Deep-Sea Fishing

Fishing isn’t just a sport in Hawaii, it’s a way of life. A number of charter boats with experienced crews can take you on a sportfishing adventure throughout the year. Sure, the bigger yellowfin tuna (ahi) are generally caught in summer, and the coveted spearfish are more frequent in winter, but you can still hook them any day of the year. You can also find dolphinfish (mahimahi), wahoo (ono), skipjacks, and the king—Pacific blue marlin—ripe for the picking on any given day. The largest marlin ever caught, weighing in at 1,805 pounds, was reeled in along Oahu’s coast.

When choosing a fishing boat in the Islands, keep in mind the immensity of the surrounding ocean. Look for veteran captains who have decades of experience. Better yet, find those who care about Hawaii’s fragile marine environment. Many captains now tag and release their catches to preserve the state’s fishing grounds.

The general rule for the catch is an even split with the crew. Unfortunately, there are no "freeze-and-ship" providers in the state, so unless you plan to eat the fish while you're here, you'll probably want to leave it with the boat. Most boats do offer mounting services for trophy fish; ask your captain.

Prices vary greatly, but expect to pay from around $65 per person for a spot on a boat with more than 20 people to $2,000 for an overnight trip for up to 6 people. Besides the gift of fish, a gratuity of 10%–20% is standard, but use your own discretion depending on how you feel about the overall experience.

Boats and Charters

Maggie Joe Sport Fishing. The oldest sportfishing company on Oahu boasts landing one of the largest marlins ever caught out of Kewalo Basin. With a fleet of three boats including the 53-foot custom Maggie Joe (which can hold up to 15 anglers and has air-conditioned cabins, hot showers, and cutting-edge fishing equipment), they can offer a variety of offshore fishing packages. A marine taxidermist can mount the monster you reel in. Half-day exclusives on the 41-foot Sea Hawk or the 38-foot Ruckus can accommodate up to six people and are the cheapest options for daytime fishing. Charters on the larger Maggie Joe can start at a three-quarter day or a full day (but not a half day). Kewalo Basin, 1025 Ala Moana Blvd., Ala Moana, Honolulu, Hawaii, 96813. 808/591–8888; 877/806–3474; www.maggiejoe.com. From $190.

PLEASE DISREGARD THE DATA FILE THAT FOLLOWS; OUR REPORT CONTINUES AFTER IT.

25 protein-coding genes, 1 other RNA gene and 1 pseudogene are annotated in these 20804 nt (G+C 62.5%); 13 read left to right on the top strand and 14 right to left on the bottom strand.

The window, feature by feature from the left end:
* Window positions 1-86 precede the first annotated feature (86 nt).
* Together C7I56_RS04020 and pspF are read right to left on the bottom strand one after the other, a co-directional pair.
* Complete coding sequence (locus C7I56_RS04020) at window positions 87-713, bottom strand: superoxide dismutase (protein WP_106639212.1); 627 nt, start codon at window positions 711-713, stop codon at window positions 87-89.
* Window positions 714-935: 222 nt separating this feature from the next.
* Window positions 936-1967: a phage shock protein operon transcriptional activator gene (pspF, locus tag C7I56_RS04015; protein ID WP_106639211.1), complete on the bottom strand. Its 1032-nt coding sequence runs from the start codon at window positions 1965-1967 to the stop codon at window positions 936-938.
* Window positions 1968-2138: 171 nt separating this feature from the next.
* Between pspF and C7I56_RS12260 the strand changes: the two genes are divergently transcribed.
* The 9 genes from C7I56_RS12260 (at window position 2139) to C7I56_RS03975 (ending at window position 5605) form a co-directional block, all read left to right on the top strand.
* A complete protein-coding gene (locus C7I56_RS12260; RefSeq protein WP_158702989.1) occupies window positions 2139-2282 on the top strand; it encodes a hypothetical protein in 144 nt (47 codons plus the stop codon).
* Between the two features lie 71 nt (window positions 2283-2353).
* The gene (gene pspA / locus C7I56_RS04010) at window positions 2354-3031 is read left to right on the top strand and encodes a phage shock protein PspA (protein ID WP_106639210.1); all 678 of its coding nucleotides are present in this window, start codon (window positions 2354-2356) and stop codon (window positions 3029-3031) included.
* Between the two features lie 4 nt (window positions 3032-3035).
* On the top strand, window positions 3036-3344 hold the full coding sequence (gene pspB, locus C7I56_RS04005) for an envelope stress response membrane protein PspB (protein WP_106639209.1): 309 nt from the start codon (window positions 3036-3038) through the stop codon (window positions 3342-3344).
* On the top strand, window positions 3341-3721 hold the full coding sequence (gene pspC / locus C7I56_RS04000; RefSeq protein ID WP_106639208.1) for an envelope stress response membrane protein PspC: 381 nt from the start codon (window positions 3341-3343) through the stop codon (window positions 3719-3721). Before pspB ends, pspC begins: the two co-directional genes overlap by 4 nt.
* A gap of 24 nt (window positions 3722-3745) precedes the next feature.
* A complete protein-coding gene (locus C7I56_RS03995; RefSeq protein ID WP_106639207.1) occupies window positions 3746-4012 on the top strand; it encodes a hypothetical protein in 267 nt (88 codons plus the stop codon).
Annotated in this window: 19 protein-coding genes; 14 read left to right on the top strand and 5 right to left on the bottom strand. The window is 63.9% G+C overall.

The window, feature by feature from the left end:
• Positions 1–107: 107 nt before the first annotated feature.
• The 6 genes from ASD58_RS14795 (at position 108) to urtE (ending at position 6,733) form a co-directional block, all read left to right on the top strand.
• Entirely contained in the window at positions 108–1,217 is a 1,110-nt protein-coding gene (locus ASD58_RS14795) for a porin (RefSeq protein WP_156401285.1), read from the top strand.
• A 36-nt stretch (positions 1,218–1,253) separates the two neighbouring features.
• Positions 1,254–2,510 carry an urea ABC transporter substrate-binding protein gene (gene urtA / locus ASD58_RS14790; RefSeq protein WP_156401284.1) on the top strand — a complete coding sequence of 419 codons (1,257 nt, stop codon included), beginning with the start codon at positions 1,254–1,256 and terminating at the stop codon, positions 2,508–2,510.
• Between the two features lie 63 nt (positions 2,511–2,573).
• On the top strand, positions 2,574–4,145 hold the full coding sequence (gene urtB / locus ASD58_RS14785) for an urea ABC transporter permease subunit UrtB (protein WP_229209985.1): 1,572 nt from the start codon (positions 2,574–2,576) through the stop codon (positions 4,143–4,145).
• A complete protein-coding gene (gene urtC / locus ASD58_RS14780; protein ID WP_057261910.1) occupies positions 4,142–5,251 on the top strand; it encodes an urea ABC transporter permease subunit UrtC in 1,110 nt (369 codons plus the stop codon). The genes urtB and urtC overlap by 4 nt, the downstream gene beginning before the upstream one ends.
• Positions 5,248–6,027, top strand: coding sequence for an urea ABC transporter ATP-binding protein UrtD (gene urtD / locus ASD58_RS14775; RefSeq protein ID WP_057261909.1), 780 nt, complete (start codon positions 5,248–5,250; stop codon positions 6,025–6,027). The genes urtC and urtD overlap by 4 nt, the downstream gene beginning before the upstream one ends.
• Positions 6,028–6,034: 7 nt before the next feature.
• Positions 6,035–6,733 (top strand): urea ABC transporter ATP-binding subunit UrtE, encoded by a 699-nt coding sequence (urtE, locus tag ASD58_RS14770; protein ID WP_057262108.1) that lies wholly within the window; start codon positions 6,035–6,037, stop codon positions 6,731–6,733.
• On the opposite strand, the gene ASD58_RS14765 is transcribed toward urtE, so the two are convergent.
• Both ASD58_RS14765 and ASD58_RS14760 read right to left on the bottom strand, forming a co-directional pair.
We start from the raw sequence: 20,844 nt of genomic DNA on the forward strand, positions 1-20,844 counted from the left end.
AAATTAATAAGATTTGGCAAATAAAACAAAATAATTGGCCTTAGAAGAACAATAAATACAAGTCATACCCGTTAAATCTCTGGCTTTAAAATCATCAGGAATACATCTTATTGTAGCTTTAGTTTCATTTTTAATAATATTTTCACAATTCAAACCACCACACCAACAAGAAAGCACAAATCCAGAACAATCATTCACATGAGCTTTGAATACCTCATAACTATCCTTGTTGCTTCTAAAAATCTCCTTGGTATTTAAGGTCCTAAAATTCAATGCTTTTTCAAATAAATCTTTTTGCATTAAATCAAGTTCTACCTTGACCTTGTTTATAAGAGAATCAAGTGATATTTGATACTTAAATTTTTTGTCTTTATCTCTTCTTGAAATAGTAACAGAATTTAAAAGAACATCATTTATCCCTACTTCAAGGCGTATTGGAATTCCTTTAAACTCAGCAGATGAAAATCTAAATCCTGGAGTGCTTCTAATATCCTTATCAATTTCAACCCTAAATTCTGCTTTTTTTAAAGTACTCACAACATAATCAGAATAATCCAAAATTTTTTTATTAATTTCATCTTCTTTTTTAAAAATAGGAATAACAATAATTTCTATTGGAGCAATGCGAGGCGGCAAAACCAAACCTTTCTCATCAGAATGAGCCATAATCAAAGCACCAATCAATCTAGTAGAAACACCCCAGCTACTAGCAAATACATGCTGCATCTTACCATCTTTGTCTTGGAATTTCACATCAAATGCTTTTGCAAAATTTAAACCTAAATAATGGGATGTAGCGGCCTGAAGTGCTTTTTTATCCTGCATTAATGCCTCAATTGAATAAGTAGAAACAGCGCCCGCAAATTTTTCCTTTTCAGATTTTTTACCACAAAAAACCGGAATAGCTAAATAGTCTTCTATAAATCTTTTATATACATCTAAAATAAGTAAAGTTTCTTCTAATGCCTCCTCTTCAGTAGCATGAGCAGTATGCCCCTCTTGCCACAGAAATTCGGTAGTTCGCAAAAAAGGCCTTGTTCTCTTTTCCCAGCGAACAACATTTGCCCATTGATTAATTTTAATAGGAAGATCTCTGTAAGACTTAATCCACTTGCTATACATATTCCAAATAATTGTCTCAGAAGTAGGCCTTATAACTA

Magic Sportfishing. This 50-foot Pacifica fishing yacht, aptly named Magic, boasts a slew of sportfishing records, including some of the largest marlins caught in local tournaments and the most mahimahi hooked during a one-day charter. This yacht is very comfortable, with twin diesel engines that provide a smooth ride, air-conditioning, and a cozy seating area. The boat can accommodate up to six passengers and offers both shared and full charters. Kewalo Basin Harbor, 1125 Ala Moana Blvd., Slip G, Ala Moana, Honolulu, Hawaii, 96815. 808/596–2998; www.magicsportfishing.com. From $220 per person for a shared charter; from $1,095 for a private charter.

Sashimi Fun Fishing. With a luxury 74-foot boat for sport fishing, a 65-footer for bottom fishing, and a 100-foot double-decker boat for dinner cruises, Sashimi Fun Fishing offers a variety of water activities. Choose a midnight shark hunt, head out in search of marlin, bottom fish near shore, or relax and enjoy live entertainment on the Prince Kuhio's sunset steak and seafood dinner cruise. Rates can include hotel transportation. Kewalo Basin Harbor, 1025 Ala Moana Blvd., Ala Moana, Honolulu, Hawaii, 96814. 808/955–3474; www.808955fish.com; www.princekuhiocruises.com. From $63 per person for shared trips; $69 for dinner cruises.

Find a Hotel